It sets out 10 fair information principles for organizations to follow:
- Identifying Purposes
- Limiting Collection
- Limiting Use, Disclosure, and Retention
- Individual Access
- Challenging Compliance
People whose data is being used, collected, or disclosed have the right to access their personal information and even challenge its accuracy.
British Columbia, Alberta, and Quebec have similar private-sector privacy laws, and organizations must comply with those instead of PIPEDA. New Brunswick, Ontario, Newfoundland and Labrador, and Nova Scotia also have similar laws regarding personal health information.
Sarbanes Oxley Act
The Sarbanes Oxley Act (SOX) is a critical framework for classifying, storing, and promptly accessing the financial data of public companies. The framework emerged to improve corporate culpability and outlines controls for the alteration, falsification, and destruction of data.
Section 404 of the SOX Act emphasizes increased responsibility for the development, maintenance, and accessibility of internal controls and procedures for healthcare businesses. The core objectives of Section 404 are:
- Improve management
- Strengthen risk management systems
- Invoke a high quality of financial statements
To be SOX compliant, organizations need to maintain a minimum of 5 years of spreadsheets, emails, chats, and financial records in case of auditing. That is why timely backups, automating workflows, and improving organizational efficiency through new technology are essential for seamless auditing.
Though Canadian companies are not subject to SOX, Canada has passed similar legislation called Keeping the Promise for a Strong Economy Act in Ontario. More commonly called, it has been accepted by all securities regulators in Canada and serves a similar purpose to SOX.
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General Data Protection Regulation
The GDPR came into effect on May 25th, 2018, in the European Union. The sole aim behind the creation of the GDPR was to blend European data privacy laws across Europe and to unify how businesses handle the information of those they work with.
In short, the GDPR focuses on regulatory transparency, consolidation, jurisdiction, and data protection.
Here are the three personal data types relevant to the healthcare industry from GDPR:
- Health-related data – The GDPR states that any data regarding a person’s physical or mental health is personal, protected data. Additionally, this includes information about the type of medical care patients receive.
- Genetic data – Any information regarding a person’s genetic composition, such as lab results and analysis of a biological sample or details relating to a patient’s physiology, are protected under GDPR.
- Biometric data – Biometric data, like facial images, fingerprints, gait traits, or any biometric data relating to an individual’s behavioral or physical characteristics, is protected through GDPR protections.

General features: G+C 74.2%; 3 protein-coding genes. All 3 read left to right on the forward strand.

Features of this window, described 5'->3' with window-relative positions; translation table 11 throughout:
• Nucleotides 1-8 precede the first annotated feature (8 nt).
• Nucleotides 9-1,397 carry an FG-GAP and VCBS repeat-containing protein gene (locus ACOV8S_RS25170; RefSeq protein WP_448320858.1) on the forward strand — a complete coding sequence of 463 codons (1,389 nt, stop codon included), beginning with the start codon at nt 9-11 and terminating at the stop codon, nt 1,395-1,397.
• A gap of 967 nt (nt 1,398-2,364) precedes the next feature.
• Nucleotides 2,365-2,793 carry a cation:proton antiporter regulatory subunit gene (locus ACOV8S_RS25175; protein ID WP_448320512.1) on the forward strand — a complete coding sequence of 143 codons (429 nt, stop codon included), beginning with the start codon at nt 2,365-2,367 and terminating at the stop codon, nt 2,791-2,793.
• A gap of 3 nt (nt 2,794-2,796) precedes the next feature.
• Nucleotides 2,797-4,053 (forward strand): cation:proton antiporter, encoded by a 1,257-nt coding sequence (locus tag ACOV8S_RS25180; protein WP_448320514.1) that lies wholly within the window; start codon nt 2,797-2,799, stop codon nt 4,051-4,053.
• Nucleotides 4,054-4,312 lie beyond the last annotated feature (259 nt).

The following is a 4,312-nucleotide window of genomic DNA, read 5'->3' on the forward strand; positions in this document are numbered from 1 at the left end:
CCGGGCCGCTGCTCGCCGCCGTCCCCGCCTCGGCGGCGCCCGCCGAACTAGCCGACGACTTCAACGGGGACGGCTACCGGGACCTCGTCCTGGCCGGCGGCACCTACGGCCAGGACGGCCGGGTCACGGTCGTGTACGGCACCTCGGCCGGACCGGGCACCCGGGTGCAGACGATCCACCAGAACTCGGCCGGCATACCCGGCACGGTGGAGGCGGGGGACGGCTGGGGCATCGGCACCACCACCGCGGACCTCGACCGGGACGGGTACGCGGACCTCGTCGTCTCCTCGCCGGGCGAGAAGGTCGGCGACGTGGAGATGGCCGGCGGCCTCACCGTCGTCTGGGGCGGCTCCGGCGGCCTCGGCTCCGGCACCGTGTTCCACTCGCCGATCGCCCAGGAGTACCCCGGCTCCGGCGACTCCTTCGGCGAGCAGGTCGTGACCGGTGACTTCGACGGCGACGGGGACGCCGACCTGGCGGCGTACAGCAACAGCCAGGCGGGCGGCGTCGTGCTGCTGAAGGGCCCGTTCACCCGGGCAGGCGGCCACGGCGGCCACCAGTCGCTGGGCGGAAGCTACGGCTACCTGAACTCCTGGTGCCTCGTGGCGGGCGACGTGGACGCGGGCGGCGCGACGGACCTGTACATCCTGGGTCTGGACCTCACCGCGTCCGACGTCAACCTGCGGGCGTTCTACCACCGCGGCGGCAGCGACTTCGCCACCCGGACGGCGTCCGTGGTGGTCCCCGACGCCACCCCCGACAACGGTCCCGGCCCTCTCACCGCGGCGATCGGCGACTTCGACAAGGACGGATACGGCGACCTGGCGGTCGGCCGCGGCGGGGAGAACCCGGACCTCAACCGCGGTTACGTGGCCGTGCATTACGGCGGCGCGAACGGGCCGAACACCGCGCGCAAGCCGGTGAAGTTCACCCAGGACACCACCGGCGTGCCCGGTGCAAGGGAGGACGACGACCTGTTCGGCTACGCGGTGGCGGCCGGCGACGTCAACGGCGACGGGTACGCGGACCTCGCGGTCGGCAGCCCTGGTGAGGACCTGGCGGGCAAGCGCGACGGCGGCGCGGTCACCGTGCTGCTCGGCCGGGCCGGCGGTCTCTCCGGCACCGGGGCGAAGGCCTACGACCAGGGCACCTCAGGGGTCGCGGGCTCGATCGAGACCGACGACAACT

Payment Card Industry Data Security Standard
Abbreviated PCI DSS, the Payment Card Industry Data Security Standard provides a compliance framework for any organization accepting credit card payments. Additionally, the PCI DSS covers the storage, processing, and transmissions of cardholder data along with sensitive authentication data.
The PCI DSS compliance framework for healthcare providers has proven challenging as many organizations in healthcare are complex, vast, and bureaucratic. There are about 50 different policies, forms, checklists, and procedures required to fulfill compliance. From there, there are four levels of PCI DSS compliance determined through:
- Self-Assessment Questionnaires (SAQ)
- Onsite Assessments with Service Providers
Apart from setting up a firewall and regularly testing system security, the Payment Card Industry Security Cards Council relies on 12 requirements to ensure the safekeeping of cardholder data
California Consumer Privacy Act
The CCPA state-wide privacy law regulates how worldwide businesses can handle California residents’ personal information. Data points strictly covered include any information enabling the creation of a user profile depicting an individual’s:
CCPA compliance is only for large businesses with an income exceeding $25 million, companies handling the data points of more than 50,000 customers, and organizations that drive more than 50% of business revenue by selling customers’ personal information.
While the CCPA is far more strict than the GDPR, there is an exemption around HIPAA. To add, the CCPA does not apply to CMIA (Confidentiality of Medical Information Act) governed healthcare providers.
The CCPA does not exempt businesses associates under HIPAA.
Ensure Data Regulatory Compliance
With ongoing healthcare regulations taking effect, staying ahead and remaining compliant is a federal requirement for all healthcare providers.
Reduce your worries of security breaches, compliance fines, and regulatory updates by hiring an experienced IT partner with proven results.
At Fusion Computing, we work with you to minimize the rigors of meeting industry compliance standards and provide you with healthcare security solutions to ensure compliance. Stop worrying about compliance and data security and focus on providing optimal care.
Learn more by discussing your needs with one of our specialists.